Can We Actually Stop Rushing Around and do “Nothing”?

I’ve come across a few books lately about the importance of slowing down, not using busyness as a measure of popularity and coolness and being comfortable with taking some time to simply do nothing.

This all seems sound advice.  Can’t argue with how much better you feel when you’ve had a quiet, relaxing day doing pretty much nothing.

So with my better half ridiculously sick and still getting dressed for work, and two kids with runny noses and coughs (with V1 actually saying “I’m sick mumma” followed by a sniffle), I suggested maybe we should all take the day and have a nice family day. To which my better half responded “I have too much to do” and, more importantly, “We won’t get to do nothing, it won’t be relaxing”. While the latter sentiment might sound sad, he is right (I know I know, sometimes I can admit he is right- I hope he doesn’t fall off his chair reading this!) It doesn’t mean the days are bad, actually far from it! We have fun wih the kids at the park, in the garden, building train tracks, lego towers or going out for morning tea, amongst other things.

All of these activities require a large amount of our guidance and involvement which means in fact we can’t just take a day to do “nothing”.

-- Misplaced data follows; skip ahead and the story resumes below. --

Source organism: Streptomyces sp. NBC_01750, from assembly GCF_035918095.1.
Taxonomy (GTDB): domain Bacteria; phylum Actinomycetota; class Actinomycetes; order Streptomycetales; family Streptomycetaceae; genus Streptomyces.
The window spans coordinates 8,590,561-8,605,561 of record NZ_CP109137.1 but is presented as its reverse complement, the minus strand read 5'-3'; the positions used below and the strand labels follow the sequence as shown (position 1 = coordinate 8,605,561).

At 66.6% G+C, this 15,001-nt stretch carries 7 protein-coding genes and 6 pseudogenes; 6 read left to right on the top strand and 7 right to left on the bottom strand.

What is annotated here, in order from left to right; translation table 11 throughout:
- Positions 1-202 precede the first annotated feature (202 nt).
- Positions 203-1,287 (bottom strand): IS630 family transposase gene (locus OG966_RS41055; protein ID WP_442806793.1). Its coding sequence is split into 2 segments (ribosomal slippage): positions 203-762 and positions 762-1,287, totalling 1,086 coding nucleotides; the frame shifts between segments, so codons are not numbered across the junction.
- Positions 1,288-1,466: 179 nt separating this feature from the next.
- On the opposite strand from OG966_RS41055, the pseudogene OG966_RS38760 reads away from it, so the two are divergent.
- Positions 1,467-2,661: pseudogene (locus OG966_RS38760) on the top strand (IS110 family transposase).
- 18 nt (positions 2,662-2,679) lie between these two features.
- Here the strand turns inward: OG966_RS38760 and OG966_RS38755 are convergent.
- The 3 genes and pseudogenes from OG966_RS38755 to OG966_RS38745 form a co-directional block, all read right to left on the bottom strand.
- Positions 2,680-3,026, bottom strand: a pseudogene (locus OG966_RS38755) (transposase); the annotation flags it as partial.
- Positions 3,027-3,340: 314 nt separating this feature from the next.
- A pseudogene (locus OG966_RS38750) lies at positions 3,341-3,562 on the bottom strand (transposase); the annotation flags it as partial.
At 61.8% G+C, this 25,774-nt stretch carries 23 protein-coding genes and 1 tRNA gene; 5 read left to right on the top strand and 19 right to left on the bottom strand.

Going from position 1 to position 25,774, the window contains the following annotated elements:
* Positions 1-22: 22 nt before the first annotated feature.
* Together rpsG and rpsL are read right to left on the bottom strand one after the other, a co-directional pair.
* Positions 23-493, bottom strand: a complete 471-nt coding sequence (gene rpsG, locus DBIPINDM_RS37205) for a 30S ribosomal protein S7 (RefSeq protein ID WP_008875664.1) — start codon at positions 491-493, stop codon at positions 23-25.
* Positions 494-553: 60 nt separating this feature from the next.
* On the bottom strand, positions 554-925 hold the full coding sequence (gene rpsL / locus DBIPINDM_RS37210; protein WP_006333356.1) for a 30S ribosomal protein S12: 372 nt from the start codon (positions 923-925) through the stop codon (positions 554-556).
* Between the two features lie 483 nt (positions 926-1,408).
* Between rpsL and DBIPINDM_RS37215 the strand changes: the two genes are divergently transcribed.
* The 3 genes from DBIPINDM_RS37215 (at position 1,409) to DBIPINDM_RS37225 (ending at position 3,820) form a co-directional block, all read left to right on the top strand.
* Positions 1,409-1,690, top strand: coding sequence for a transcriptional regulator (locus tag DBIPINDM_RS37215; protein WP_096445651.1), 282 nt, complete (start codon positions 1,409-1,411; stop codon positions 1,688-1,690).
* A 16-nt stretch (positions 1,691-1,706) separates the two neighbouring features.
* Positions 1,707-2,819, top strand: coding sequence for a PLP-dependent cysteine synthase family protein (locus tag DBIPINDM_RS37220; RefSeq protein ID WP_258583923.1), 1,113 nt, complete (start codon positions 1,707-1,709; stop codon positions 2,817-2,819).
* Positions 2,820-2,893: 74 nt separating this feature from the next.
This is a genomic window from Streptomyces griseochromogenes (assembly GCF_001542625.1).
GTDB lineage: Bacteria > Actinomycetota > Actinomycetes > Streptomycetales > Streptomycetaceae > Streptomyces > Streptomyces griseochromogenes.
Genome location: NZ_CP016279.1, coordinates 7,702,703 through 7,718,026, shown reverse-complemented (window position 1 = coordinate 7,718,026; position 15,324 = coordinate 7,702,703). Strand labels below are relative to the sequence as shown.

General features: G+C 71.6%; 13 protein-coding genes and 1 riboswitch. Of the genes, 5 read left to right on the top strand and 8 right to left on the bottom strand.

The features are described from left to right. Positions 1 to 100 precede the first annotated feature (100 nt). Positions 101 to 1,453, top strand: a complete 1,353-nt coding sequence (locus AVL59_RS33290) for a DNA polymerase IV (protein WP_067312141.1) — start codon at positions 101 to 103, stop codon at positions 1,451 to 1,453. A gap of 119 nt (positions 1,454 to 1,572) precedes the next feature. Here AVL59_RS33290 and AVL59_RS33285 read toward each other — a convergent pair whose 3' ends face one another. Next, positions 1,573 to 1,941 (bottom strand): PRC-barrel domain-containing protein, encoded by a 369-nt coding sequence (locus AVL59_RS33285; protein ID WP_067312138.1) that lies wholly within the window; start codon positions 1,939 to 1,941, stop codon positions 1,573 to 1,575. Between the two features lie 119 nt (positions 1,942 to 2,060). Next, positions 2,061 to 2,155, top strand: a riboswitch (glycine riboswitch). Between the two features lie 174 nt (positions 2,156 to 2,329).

It’s a lovely idea in theory. In practical terms, we need to reevaluate what “doing nothing” and “relaxing” means when you have a 1 and a 3 year old.  If the only downtime is sitting on the ground and building a super awesome car transporter out of duplo then I’ll take it. If it’s in the form of throwing the ball around the yard and watching V1 and the dog chase after it (yes our toddler enjoys the game just as much as the dog!) then let’s enjoy that kind of downtime.

Ultimately I’m now on the way to work, ridiculously late after somehow losing 20 minutes just in getting shoes, socks, jumpers, shoes and socks on (yes shoes and socks usually go on at least twice – that’s a good day – in reality most of this time was lost for a code brown for V1 at 7.25am which takes at least 10 minutes since he insists on not having any assistance). Kids are at school and my better half, probably to his detriment and at the sacrifice of his weekend wellness, is at work.

Perhaps we will try to do “nothing” and stop rushing around, on another day. It’s nice to have goals after all!


Author: ReadingMumma

I'm a Mum of 2 who loves reading (when I can find the time!). I'm embarking on the challenge of reading the 2017 Dymocks top 101.

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